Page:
Building the World

Brooklyn Bridge, United States

Brooklyn Bridge, by Currier and Ives, 1874, from Library of Congress at

Brooklyn New York has been an entry point for people coming to live in the United States who brought diversity of cuisine, culture, language and politics. The famed span was conceived from an inspiration based the philosophy of Hegel, and presented as both an engineering marvel and a national iconic monument. The Brooklyn Bridge has inspired more poetry than any other bridge in history.


Hegel, From Bucknell University at

The builder of the Brooklyn Bridge may have had his first vision of the breakthrough technique that would win him fame while a student in Germany. His professor? Hegel. Could it have been the philosopher Hegel who first turned the mind of John Roebling to thoughts of spanning two points, whether virtual or real? A vacation in Bavaria may have sparked the idea that was to transform New York. John Roebling went for a hike to Bamberg where he happened upon what was called at that time a “miracle bridge” suspended over the Regnitz River by means of iron chains. It was an “Aha!” moment for the young student.

Roebling sat down on a rock and started sketching. While architecture, engineering, and hydraulics had formed his course of studies at the Royal Polytechnic of Berlin, it may have been openness of mind resulting from studying philosophy with Hegel that provided the flash of brilliance resulting in a bridge that has been lauded as “the eighth wonder of the world.”


In 1870, the year the bridge’s construction began (completed in 1883), Brooklyn was larger than New York City, in part due to its thriving port that was more popular than Boston. Nearby was Manhattan, epicenter of American finance. If the two cities could be bridged, great possibilities for shipping, trading and success were probable.

The New York legislature had been seeking a fixed link since 1802; a bridge or a tunnel were both under consideration. By the 1840s Roebling had come to America (first as a farmer) but soon turned to bridge-building, creating structures in Cincinnati, Pittsburgh, and even Niagara Falls where he proved trains could transit the span. Niagara’s success made Roebling’s reputation; an earlier bridge by another builder had failed. But it would be the Brooklyn Bridge that would be Roebling’s grand achievement. And he had the idea for how it could be done. Roebling designed and patented in-situ spinning of wire rope – it was the same idea he’d had on that hike in Bamberg, Germany. Patent granted, Roebling moved to New Jersey to build a factory for the specialized manufacturing of wire. In an unlucky twist of fate, right after Roebling sold the family farm, oil was found on the property. He just missed becoming wealthy, but he’d go on to become famous.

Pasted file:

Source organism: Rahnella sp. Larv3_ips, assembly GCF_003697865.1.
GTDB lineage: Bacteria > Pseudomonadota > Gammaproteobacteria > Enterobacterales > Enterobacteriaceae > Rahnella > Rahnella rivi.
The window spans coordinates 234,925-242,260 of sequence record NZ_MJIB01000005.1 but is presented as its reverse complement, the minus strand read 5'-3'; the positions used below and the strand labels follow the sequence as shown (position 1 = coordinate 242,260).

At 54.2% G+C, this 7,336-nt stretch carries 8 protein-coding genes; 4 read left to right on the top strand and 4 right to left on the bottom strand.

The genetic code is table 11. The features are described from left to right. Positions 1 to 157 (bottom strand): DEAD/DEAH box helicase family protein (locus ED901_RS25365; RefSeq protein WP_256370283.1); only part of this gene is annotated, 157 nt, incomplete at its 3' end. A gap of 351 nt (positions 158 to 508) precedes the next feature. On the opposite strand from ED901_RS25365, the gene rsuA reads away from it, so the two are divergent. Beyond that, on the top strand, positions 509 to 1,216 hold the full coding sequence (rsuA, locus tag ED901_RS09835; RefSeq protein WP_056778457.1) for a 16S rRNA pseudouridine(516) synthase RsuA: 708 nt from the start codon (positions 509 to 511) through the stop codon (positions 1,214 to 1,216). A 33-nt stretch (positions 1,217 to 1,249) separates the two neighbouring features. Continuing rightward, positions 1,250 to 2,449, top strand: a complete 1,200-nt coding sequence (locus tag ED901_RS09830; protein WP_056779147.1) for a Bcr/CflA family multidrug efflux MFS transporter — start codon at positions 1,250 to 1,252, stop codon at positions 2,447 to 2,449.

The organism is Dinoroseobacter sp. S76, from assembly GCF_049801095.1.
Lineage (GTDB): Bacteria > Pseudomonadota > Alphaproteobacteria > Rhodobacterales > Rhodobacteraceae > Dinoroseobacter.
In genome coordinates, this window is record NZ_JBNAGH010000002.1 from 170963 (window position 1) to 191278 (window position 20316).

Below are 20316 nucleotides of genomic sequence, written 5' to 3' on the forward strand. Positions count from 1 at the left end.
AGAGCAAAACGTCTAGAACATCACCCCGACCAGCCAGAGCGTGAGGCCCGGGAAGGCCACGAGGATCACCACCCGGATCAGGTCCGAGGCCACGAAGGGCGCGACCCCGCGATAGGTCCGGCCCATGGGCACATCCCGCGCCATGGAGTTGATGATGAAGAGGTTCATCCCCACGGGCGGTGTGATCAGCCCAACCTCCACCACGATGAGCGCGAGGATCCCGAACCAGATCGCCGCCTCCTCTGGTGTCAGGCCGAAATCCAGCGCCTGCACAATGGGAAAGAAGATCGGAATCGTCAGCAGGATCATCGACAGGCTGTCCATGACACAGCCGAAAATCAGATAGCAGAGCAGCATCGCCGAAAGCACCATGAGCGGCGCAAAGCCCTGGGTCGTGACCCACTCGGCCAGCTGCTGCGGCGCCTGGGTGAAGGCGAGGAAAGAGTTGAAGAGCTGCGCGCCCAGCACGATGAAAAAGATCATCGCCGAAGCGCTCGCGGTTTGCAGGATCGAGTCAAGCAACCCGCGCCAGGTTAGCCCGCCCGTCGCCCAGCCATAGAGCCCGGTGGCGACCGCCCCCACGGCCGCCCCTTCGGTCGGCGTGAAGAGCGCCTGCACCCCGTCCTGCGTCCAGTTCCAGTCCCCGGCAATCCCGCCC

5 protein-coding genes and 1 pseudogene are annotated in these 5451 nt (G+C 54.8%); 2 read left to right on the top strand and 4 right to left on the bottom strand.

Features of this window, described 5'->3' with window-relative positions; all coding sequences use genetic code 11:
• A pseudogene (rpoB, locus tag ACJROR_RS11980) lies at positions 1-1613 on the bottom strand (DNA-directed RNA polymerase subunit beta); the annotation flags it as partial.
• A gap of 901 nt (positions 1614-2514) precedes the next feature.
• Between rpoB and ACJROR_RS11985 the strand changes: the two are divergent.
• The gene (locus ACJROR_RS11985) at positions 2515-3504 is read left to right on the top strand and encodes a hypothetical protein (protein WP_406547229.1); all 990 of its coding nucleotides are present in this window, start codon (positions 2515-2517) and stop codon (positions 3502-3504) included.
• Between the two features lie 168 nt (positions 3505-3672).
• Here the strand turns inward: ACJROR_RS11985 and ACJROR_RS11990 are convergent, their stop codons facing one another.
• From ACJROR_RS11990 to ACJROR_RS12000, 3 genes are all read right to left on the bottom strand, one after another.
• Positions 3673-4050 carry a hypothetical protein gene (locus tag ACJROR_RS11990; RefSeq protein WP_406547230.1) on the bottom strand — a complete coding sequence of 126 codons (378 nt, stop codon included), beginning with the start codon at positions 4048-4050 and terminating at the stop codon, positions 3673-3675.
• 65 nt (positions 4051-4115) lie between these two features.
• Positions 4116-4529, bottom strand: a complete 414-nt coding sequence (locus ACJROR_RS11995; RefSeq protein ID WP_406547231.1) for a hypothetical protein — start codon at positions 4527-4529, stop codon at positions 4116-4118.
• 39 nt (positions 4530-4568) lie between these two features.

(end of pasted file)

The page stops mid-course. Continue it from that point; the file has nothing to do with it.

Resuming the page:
Breuckelen (so named at first was the port city of Brooklyn, New York) was chartered in 1646 by the Dutch West India Company. It was powerful port developed by global traders. A bridge to New York meant connecting to one of the world’s most powerful financial centers. Everyone wanted in on the deal.


Boss Tweed, from Library of Congress at

This standard American joke refers to the sale of the Brooklyn Bridge whose financing and shareholder process led to the famous Boss Tweed scandal. Tweed was a master at padding a project with costs thinly disguising payoffs. For example, a modest county courthouse on Manhattan’s Chamber Street ended up costing more than the purchase of Alaska. Tweed escalated the original price of $250,000 to the astounding sum of $13,000,000.